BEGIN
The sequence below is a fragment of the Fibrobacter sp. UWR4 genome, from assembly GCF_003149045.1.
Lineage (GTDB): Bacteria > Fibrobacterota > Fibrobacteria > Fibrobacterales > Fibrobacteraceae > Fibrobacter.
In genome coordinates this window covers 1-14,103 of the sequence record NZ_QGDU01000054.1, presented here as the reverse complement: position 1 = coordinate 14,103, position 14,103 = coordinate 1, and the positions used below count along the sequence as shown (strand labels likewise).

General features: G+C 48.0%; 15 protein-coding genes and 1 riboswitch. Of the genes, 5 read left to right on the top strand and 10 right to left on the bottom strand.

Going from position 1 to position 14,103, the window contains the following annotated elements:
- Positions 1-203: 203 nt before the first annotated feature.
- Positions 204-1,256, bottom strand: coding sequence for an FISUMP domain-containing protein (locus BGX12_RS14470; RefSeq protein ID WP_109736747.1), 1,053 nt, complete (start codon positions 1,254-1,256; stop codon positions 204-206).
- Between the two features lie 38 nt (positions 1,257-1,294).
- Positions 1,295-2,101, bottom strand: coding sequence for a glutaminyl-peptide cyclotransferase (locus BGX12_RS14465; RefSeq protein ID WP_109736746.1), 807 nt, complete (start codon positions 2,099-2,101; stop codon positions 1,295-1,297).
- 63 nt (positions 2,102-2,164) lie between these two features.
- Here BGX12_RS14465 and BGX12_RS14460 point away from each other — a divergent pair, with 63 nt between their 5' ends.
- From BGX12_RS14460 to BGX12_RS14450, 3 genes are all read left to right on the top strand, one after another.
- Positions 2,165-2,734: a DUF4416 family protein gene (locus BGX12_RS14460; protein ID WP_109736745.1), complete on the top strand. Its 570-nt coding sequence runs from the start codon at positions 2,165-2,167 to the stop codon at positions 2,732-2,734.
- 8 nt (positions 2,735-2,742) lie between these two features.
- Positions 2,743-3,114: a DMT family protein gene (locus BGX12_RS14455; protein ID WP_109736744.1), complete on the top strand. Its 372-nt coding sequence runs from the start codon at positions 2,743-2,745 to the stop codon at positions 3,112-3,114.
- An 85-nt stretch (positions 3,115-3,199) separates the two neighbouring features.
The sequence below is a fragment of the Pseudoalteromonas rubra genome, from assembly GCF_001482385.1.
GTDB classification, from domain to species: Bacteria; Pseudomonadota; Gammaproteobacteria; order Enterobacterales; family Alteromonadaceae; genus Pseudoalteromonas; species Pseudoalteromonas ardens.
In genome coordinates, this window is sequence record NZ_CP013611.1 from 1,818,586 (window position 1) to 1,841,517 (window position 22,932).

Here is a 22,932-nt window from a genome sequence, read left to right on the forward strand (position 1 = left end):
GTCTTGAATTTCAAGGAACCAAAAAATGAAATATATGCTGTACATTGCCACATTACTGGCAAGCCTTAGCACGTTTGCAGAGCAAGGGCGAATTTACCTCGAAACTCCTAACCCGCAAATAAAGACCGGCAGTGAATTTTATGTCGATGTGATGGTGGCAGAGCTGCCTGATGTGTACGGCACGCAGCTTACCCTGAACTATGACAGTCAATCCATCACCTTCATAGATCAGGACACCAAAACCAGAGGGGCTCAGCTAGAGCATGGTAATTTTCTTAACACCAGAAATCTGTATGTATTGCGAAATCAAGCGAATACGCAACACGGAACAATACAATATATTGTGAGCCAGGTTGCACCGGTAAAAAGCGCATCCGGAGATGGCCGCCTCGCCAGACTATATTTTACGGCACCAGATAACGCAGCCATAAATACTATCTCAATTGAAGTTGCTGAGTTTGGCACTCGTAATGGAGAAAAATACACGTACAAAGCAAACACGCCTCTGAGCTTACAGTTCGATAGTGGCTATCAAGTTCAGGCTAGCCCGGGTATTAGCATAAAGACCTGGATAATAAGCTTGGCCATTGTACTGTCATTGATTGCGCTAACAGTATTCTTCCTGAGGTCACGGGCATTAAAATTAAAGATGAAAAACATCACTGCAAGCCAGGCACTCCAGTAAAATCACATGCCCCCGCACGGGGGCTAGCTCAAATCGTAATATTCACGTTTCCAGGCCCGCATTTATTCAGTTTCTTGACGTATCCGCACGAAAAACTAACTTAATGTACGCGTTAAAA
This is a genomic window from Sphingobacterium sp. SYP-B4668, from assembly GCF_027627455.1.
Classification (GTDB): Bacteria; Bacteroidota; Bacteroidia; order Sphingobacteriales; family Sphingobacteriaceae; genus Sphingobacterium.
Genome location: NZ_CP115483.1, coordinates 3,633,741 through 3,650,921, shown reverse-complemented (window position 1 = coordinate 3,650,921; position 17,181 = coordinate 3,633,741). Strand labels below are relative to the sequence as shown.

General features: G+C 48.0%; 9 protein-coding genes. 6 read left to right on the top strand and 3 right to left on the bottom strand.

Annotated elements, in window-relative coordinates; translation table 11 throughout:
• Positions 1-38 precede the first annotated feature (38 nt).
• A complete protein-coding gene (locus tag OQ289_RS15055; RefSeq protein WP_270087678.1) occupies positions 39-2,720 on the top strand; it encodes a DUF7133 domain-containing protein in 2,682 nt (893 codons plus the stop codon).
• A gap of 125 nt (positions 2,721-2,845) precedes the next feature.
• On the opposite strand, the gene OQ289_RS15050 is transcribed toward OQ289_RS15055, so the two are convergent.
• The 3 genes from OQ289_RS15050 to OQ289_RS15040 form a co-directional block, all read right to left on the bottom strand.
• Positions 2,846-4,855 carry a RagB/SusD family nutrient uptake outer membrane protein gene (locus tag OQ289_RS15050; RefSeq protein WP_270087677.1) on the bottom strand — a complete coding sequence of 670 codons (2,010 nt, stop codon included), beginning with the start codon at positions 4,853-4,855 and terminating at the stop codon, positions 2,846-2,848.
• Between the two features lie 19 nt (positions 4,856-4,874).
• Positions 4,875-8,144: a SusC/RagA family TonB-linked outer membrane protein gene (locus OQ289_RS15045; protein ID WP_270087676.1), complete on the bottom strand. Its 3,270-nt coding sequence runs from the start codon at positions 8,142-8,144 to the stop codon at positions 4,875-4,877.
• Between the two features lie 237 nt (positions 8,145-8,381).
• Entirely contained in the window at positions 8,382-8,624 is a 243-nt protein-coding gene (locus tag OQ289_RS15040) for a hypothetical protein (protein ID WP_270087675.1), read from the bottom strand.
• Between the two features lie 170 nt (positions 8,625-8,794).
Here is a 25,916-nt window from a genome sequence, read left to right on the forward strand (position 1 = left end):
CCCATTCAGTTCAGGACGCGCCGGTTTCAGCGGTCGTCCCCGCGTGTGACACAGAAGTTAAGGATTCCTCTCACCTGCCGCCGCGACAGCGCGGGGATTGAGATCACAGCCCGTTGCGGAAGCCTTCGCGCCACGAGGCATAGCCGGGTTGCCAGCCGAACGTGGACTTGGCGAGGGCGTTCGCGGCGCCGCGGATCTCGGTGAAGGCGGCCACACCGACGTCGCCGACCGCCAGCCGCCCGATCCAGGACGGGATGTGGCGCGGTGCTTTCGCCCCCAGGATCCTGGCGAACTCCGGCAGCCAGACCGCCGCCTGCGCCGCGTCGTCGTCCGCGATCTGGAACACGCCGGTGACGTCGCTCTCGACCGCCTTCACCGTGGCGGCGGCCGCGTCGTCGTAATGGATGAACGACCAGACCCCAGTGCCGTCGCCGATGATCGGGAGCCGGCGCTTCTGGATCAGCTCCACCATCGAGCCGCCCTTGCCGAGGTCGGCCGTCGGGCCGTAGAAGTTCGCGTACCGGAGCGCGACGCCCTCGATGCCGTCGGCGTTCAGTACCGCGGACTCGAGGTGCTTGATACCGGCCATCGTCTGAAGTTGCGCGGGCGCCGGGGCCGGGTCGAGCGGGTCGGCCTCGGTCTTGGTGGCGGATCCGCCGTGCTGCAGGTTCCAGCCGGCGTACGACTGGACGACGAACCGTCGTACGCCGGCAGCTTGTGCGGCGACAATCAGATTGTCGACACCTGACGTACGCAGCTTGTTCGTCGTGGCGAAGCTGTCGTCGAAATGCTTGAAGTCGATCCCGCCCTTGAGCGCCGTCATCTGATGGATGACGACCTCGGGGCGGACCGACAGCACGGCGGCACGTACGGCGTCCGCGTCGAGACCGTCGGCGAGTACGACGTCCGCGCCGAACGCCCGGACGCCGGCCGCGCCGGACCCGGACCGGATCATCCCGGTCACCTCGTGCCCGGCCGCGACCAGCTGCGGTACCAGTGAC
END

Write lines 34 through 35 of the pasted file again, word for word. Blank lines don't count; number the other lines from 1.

• Positions 4,875-8,144: a SusC/RagA family TonB-linked outer membrane protein gene (locus OQ289_RS15045; protein ID WP_270087676.1), complete on the bottom strand. Its 3,270-nt coding sequence runs from the start codon at positions 8,142-8,144 to the stop codon at positions 4,875-4,877.
• Between the two features lie 237 nt (positions 8,145-8,381).